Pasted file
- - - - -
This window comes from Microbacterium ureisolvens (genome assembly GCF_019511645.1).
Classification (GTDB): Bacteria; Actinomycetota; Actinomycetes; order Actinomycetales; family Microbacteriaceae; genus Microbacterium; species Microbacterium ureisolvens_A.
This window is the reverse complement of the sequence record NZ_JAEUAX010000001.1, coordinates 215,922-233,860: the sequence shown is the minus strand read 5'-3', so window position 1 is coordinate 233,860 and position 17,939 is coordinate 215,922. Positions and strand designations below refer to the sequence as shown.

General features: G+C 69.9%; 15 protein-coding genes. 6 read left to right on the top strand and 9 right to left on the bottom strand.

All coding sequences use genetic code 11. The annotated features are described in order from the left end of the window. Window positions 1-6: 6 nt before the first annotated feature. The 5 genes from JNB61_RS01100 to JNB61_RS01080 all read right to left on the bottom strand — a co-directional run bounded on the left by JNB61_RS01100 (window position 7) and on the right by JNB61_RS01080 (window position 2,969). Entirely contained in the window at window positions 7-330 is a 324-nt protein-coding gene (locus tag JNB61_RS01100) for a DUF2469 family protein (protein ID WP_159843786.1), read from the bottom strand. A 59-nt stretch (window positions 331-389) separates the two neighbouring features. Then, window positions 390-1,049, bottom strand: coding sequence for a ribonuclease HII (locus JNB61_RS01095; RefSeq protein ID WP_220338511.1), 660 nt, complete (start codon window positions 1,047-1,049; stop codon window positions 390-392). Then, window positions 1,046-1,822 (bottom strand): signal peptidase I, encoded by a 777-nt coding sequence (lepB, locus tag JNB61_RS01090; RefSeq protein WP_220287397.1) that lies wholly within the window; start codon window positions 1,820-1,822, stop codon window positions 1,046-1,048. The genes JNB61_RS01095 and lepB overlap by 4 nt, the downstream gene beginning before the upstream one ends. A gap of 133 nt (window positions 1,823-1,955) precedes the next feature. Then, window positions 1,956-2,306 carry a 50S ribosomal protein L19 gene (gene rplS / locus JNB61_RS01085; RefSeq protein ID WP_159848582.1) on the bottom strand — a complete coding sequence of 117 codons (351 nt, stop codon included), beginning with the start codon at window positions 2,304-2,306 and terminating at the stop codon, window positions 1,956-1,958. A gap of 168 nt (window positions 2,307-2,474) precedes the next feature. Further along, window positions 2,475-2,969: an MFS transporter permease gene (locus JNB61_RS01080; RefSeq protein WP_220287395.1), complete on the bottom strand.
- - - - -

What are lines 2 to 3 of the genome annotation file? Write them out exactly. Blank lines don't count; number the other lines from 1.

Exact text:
Classification (GTDB): Bacteria; Actinomycetota; Actinomycetes; order Actinomycetales; family Microbacteriaceae; genus Microbacterium; species Microbacterium ureisolvens_A.
This window is the reverse complement of the sequence record NZ_JAEUAX010000001.1, coordinates 215,922-233,860: the sequence shown is the minus strand read 5'-3', so window position 1 is coordinate 233,860 and position 17,939 is coordinate 215,922. Positions and strand designations below refer to the sequence as shown.